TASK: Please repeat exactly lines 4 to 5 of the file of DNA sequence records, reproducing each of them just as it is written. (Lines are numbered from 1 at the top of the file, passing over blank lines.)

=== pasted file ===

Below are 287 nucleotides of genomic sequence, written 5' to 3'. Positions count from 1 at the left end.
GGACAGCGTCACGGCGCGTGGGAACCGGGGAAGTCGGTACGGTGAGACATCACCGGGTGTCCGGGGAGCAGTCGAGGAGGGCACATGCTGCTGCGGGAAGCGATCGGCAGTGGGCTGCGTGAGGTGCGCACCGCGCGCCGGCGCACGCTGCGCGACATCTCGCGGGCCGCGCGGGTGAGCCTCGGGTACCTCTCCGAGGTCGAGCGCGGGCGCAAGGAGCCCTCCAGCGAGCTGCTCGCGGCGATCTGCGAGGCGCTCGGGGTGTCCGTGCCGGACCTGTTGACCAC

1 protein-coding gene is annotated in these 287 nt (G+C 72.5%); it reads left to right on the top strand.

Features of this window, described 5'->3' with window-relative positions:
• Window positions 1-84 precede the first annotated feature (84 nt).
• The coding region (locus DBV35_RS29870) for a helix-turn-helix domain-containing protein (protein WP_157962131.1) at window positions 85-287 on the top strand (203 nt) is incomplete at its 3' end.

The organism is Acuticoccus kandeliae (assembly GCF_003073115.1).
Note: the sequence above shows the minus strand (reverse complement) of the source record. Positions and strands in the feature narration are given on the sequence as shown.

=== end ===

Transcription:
Features of this window, described 5'->3' with window-relative positions:
• Window positions 1-84 precede the first annotated feature (84 nt).